Punxsutawney Phil might rethink the whole thing after freezing his tail off for the last couple of days. Winter finally decided to show us who is in charge. But you know what? I do not mind it if its only for the couple of weeks. What can be cozier then sitting home with a nice book and hot cocoa when its cold and snowing outside?
Also, snowy landscape can present a vast number of ideas for painting. This week we attempted a winter scenery with cute houses on the horizon.
The versatility of acrylic is amazing. Use it strait from the bottle and pretend it is oil ( that dries fast, I might add) or if you dilute it well, you’ve got yourself a watercolor. Brushes, palette knives, sponges are all suitable for this medium.
As soon as I put the sponges on the table the kids did not want to use the brushes anymore, so do not make a mistake of revealing all the secrets of the technique if your students are as daring as mine.
I have to tell you, with every class it gets better. The flow is pleasant and the accomplishments are encouraging. This class was so successful as if the kids knew what is expected one step ahead.
To create a perfect winter painting we used several acrylic application techniques that were fun to try.
Dry brushing was something used throughout our paintings. I asked the students not to use too much water for the sky, and for the trees and snow not to use water at all. It gave the paintings a nice texture and extra interest. Tree trunks were done with brushes almost completely dry.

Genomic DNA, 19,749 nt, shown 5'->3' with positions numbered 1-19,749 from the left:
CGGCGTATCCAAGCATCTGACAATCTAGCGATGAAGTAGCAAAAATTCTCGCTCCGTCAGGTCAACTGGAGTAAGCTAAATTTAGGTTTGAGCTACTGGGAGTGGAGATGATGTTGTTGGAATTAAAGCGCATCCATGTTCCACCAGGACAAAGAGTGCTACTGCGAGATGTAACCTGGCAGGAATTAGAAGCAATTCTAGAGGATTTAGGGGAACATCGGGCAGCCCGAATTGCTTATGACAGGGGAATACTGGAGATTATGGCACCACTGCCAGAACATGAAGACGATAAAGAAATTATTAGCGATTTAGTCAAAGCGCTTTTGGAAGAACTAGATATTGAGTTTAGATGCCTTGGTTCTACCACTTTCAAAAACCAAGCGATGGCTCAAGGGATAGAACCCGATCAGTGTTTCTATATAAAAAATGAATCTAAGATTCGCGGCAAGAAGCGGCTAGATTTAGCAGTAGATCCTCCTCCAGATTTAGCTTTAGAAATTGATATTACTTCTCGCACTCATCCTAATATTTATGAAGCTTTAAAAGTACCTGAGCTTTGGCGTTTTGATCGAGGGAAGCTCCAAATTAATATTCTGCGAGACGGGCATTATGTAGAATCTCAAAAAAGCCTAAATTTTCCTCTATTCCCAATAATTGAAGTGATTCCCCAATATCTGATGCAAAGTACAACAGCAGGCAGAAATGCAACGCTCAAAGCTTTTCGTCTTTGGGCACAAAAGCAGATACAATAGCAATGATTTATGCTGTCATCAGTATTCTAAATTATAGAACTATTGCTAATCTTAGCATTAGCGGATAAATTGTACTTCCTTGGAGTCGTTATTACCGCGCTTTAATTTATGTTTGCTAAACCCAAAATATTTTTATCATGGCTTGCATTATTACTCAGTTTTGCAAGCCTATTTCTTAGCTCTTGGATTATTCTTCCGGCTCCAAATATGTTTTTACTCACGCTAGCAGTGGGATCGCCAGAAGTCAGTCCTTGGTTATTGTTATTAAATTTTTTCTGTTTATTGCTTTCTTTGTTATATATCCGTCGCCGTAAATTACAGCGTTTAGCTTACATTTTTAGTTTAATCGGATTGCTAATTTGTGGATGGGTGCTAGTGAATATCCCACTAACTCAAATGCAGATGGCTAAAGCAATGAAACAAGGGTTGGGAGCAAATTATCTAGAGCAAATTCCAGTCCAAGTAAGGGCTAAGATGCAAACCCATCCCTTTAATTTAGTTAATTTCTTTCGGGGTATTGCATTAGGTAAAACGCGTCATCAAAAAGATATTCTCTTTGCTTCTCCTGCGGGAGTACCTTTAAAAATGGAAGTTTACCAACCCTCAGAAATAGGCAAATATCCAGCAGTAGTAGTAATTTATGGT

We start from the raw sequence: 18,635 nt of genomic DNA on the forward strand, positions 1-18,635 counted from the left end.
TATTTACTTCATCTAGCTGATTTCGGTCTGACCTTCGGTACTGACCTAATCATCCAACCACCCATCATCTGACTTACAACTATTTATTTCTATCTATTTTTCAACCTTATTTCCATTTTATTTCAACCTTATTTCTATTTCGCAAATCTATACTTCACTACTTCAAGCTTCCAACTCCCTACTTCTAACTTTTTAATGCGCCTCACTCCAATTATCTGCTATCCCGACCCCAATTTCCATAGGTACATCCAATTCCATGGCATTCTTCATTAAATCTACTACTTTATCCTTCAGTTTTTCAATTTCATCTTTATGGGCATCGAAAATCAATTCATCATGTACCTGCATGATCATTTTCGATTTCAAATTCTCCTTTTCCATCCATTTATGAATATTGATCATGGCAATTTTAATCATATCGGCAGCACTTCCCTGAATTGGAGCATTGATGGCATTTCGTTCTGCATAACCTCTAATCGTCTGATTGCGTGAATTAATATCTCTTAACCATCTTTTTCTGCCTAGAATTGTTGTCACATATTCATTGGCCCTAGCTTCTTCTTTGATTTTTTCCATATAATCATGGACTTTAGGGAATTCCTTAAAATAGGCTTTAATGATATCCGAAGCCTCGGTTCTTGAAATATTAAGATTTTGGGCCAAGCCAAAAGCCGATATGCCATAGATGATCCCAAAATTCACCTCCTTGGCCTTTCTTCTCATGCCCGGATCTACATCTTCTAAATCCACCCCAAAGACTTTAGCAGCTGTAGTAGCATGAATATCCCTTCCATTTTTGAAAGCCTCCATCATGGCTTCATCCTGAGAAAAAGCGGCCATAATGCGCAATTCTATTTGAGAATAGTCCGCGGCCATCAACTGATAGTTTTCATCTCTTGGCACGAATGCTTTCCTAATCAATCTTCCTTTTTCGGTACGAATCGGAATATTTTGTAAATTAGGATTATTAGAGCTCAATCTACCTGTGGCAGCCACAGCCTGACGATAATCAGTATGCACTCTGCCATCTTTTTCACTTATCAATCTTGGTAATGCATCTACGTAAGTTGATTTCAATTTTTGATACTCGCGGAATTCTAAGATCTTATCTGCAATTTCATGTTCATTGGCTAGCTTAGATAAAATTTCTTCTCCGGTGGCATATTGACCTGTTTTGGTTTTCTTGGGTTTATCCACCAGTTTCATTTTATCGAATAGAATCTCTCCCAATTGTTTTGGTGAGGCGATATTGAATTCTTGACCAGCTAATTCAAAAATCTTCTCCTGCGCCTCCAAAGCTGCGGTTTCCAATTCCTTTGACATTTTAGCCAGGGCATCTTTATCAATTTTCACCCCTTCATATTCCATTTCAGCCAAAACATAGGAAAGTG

Washing was used for the sky. It is a method I mentioned above when you use acrylic paint diluted as if it is a watercolor.
Dabbing was a technique that the kids exceptionally enjoyed. For the snow on the trees we used the sponges and for the trees on the horizon a bit of paint on a coarse hair brush.
By the way, I found new acrylic paints for the class, they have very nice consistency and pretty colors.
As for the surface, any heavy paper will do. I am fond of canvas paper for acrylic, we used it a few times and I am very pleased with the way a painting looks after it is finished.
I really liked how the kids did these paintings even though I thought that it would be hard for them to execute. You know what they say – it’s hard if you think it’s hard, thankfully, they are not aware of this phenomenon yet.
While working we listened to the happy guitar music for kids.
If you would like to read more about various acrylic application techniques, this link might be helpful.
However, do not think too much about the methods of painting, enjoy yourselves!